Summary: We’re too often guilty of aiming and nothing and hitting it every time. “Visionaries can see life for what it is, can see God for who God is. They are people who can read the “signs of the times”, not the “signs of the future”.” (Leonard Sweet)
“Where there is no vision the people perish” (Hebrew Proverb)
“Where there is only vision, people have nervous breakdowns.” (Postmodern Hebrew Proverb as quoted by Leonard Sweet) – having the vision and dreams but not doing (not able to do) anything about them.
Larry of the Three Stooges caused concern for Moe when he cried out, “I can’t see! I can’t see!” Moe ran up to him and said, “What’s wrong Larry? Why can’t you see?” Larry called back, “Because I’ve got my eyes shut!” Of course Moe bopped Larry on the head.
How true, that often we go through days, weeks and years with our eyes shut. Today’s subject about having vision is a call to look around you with eyes wide open. We must of course define vision for the context of our needs in the church. When you speak of vision people have differing ideas of what that means. It ranges from the experience of mystics and prophets seeing things in the distant future that others can’t see to the more contemporary concepts of vision involving corporations, churches, family planning, investments and retirement. These are the new stakeholders in casting vision. Vision has more to do with planning ahead and projecting for the future instead of seeing into it. Planning ahead is contingent on understanding the realities of the times. This picture is reinforced by Leonard Sweet, author, historian and futurist – “Visionaries can see life for what it is, can see God for who God is. They are people who can read the “signs of the times”, not the “signs of the future”.”
Seeing life as it is motivates us to plan for retirement or encourage our children to further education. Churches that are struggling to provide effective ministry, failing to plan for results, are in decline. Many are forced to close their doors because they lack vision. There’s been little or no effort to read the “signs of their times” – the realities of their communities and what the people need in a church. These realities press us to develop our own strategic plan so we can have stability and a strong future.
We will take steps to avoid the experience of aiming at nothing and hitting it every time. God is stirring us to realize He has an awesome plan for the church and we are privileged in this time and place to be part of that fascinating purpose! He doesn’t want us to miss the moving of His Spirit! If we can muster the courage we need to ride the wave of new opportunities with fresh initiatives we will experience God doing something in our church that is beyond description!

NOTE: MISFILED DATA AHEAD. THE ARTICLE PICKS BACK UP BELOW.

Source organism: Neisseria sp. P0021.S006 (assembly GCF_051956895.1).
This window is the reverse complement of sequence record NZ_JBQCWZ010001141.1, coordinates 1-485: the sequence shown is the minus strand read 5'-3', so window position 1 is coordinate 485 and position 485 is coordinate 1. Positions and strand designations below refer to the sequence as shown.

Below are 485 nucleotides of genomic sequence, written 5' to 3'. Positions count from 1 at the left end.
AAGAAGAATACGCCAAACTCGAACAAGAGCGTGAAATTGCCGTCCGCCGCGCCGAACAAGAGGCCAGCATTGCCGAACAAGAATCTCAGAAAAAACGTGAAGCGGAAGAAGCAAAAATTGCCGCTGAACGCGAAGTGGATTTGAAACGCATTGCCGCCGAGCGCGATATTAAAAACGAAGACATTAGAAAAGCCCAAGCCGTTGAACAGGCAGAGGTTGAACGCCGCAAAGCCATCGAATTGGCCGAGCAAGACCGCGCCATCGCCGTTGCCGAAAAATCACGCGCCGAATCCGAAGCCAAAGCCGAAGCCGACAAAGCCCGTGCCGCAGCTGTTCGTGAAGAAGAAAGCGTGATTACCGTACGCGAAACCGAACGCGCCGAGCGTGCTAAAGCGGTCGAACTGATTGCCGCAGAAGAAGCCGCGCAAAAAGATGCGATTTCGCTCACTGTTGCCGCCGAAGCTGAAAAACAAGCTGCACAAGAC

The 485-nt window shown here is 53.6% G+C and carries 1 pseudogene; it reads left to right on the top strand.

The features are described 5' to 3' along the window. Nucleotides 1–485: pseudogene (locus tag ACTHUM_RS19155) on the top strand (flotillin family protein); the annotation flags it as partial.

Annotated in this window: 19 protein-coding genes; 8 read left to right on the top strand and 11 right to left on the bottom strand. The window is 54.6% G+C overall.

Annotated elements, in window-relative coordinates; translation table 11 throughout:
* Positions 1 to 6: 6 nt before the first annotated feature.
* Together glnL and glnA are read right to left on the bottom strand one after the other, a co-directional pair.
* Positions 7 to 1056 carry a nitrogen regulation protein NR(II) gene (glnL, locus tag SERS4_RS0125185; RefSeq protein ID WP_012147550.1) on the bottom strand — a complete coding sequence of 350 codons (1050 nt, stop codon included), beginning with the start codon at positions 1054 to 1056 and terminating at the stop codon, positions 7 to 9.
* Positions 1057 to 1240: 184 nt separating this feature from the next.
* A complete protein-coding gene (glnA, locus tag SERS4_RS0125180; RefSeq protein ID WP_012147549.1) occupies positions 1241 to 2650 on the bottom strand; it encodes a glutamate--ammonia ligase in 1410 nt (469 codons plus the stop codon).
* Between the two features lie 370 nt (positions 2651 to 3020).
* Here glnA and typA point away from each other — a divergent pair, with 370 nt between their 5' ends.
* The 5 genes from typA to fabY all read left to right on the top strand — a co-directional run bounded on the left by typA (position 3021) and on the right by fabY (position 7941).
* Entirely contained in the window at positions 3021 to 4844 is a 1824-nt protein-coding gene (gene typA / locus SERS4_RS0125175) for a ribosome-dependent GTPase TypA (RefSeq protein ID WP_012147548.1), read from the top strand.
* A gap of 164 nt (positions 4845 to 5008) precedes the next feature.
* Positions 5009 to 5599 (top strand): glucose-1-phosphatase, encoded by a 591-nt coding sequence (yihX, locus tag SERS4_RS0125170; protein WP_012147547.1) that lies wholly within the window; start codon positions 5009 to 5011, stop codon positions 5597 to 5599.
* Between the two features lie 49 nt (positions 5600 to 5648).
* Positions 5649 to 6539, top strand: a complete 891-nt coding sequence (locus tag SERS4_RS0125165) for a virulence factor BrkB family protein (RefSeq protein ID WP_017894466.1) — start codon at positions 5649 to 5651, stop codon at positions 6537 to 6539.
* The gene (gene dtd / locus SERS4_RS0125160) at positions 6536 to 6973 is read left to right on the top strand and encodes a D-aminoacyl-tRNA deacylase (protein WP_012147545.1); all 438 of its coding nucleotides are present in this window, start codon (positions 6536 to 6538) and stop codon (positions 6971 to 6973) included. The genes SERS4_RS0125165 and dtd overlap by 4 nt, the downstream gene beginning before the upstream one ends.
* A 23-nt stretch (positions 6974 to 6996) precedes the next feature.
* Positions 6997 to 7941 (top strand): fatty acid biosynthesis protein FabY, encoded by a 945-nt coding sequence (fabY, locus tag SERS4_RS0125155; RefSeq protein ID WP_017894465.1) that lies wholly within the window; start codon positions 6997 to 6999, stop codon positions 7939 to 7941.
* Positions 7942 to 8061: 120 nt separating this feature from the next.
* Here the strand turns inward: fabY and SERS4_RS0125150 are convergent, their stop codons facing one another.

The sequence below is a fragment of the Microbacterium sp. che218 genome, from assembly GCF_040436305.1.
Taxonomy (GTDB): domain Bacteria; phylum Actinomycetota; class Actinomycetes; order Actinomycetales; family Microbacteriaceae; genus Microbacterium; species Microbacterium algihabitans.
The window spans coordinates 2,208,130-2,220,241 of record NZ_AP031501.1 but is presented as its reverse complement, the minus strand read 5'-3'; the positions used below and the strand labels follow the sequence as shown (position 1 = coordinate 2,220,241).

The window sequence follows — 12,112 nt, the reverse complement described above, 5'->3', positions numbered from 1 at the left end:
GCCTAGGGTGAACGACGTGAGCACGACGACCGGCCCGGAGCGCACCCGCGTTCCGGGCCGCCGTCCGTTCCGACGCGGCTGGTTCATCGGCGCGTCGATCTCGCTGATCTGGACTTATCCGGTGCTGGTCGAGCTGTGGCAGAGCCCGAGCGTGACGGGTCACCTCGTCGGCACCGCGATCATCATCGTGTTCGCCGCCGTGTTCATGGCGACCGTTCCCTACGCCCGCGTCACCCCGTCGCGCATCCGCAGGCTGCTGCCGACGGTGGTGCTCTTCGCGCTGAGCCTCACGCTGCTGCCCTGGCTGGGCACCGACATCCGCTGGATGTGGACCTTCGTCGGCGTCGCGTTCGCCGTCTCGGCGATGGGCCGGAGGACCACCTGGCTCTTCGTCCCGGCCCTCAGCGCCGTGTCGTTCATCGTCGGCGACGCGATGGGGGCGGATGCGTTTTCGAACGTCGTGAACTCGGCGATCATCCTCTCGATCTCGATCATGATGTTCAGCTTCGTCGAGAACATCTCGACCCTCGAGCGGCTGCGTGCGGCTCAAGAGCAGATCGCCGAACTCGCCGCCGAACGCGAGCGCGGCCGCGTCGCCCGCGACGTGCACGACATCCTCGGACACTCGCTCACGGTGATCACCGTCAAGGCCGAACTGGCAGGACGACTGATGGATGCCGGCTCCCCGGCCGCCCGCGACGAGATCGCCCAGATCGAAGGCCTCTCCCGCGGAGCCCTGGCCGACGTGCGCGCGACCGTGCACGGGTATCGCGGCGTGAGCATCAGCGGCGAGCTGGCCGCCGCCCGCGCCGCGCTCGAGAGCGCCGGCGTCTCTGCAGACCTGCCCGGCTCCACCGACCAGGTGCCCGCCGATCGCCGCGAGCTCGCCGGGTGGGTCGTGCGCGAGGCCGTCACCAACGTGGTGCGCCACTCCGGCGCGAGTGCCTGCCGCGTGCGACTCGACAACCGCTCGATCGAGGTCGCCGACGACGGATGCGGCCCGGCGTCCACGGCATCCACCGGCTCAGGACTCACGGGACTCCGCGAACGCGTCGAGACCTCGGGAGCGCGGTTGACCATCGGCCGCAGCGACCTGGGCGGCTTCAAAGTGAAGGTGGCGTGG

Whenever our family moved to a new town or city, we have spent time driving around and explore our new surroundings. We didn’t use a map or give much attention to where we were going. We had no particular destination in mind so a map held no value. We would come to an intersection (picture on powerpoint) and decide, “Do I go left or right?” One turn would serve as well as the other. Wherever we ended up we were okay with it because it was as good as any other place that we could have reached, we were not aiming for anything – junction living.
Change that scenario to Glenys and I needing to drive to another city to conduct a funeral and the process is completely different. We knew the drive would take a certain period of time. Our departure was factored on the distance and time we needed and a well-mapped plan to drive to the destination without getting off course. Along the way in the city Glenys would navigate and indicate markers and signposts that would confirm we were on route and when we should turn here or there – journey living, vision and purpose.
Students – planning for your future. You struggle with where to go for your post-secondary studies, what you want to do – this is a good struggle because you are choosing to live life as a journey, not a junction at a time!..
As members of the church active in our community – the more we understand our Kitchener/Waterloo world the more we will impact it for God. Visionaries speak to the challenges and needs of their times – whether responding to the Virginia Tech massacre or meeting the terminally ill on their own road. The more we understand the needs of the community and move together as a church to respond to people where they are the greater the influence we will have. The most powerful church is the one where its members are equipped and motivated to BE the church next door, down the street, in the market or at the ball game.